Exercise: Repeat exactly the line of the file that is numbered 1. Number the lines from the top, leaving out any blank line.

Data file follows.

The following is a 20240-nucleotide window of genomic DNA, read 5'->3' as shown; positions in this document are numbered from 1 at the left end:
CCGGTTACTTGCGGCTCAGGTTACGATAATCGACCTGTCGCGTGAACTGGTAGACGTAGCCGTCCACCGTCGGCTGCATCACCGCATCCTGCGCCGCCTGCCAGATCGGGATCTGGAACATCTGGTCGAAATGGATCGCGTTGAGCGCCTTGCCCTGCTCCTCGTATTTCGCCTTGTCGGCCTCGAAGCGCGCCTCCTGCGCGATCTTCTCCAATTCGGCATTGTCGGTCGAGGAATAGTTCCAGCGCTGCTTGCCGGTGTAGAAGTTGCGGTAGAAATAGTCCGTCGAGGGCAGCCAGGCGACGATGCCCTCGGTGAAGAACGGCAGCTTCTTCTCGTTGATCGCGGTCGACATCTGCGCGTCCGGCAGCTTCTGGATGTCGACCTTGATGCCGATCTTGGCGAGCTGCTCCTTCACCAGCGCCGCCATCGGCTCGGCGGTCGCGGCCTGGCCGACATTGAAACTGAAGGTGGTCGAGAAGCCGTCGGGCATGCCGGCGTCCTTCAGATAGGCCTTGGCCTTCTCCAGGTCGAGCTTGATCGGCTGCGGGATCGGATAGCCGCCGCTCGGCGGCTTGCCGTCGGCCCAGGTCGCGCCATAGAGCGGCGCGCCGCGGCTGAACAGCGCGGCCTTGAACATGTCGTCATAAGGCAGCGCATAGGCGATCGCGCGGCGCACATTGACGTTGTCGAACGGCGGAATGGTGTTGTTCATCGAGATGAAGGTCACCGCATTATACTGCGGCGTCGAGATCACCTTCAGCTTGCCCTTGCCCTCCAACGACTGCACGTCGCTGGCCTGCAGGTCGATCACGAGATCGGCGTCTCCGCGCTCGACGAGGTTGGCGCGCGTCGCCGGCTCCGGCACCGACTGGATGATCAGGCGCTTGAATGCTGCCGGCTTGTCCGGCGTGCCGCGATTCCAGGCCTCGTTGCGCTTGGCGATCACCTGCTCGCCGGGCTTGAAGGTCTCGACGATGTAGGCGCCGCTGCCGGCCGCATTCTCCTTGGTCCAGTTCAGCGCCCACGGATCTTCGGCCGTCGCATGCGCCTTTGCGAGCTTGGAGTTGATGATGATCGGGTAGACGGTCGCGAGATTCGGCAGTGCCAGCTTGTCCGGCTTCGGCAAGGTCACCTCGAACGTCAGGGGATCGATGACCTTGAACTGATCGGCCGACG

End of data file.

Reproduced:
The following is a 20240-nucleotide window of genomic DNA, read 5'->3' as shown; positions in this document are numbered from 1 at the left end: